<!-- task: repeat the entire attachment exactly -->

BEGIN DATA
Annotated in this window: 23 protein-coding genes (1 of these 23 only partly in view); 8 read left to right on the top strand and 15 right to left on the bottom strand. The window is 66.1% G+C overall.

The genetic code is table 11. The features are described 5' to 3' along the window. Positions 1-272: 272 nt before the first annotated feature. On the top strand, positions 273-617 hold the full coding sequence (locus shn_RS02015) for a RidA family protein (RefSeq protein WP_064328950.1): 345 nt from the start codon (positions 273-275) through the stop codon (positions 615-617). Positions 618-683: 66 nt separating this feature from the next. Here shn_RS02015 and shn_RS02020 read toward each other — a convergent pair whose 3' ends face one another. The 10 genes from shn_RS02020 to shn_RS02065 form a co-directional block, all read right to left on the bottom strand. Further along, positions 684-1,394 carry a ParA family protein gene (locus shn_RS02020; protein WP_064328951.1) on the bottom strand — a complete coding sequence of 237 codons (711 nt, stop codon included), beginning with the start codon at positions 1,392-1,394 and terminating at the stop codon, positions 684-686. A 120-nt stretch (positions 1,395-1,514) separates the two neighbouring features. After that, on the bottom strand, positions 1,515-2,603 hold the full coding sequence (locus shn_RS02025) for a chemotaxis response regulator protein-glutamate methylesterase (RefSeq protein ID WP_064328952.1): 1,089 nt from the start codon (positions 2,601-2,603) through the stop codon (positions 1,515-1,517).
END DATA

Annotated in this window: 23 protein-coding genes (1 of these 23 only partly in view); 8 read left to right on the top strand and 15 right to left on the bottom strand. The window is 66.1% G+C overall.

The genetic code is table 11. The features are described 5' to 3' along the window. Positions 1-272: 272 nt before the first annotated feature. On the top strand, positions 273-617 hold the full coding sequence (locus shn_RS02015) for a RidA family protein (RefSeq protein WP_064328950.1): 345 nt from the start codon (positions 273-275) through the stop codon (positions 615-617). Positions 618-683: 66 nt separating this feature from the next. Here shn_RS02015 and shn_RS02020 read toward each other — a convergent pair whose 3' ends face one another. The 10 genes from shn_RS02020 to shn_RS02065 form a co-directional block, all read right to left on the bottom strand. Further along, positions 684-1,394 carry a ParA family protein gene (locus shn_RS02020; protein WP_064328951.1) on the bottom strand — a complete coding sequence of 237 codons (711 nt, stop codon included), beginning with the start codon at positions 1,392-1,394 and terminating at the stop codon, positions 684-686. A 120-nt stretch (positions 1,395-1,514) separates the two neighbouring features. After that, on the bottom strand, positions 1,515-2,603 hold the full coding sequence (locus shn_RS02025) for a chemotaxis response regulator protein-glutamate methylesterase (RefSeq protein ID WP_064328952.1): 1,089 nt from the start codon (positions 2,601-2,603) through the stop codon (positions 1,515-1,517).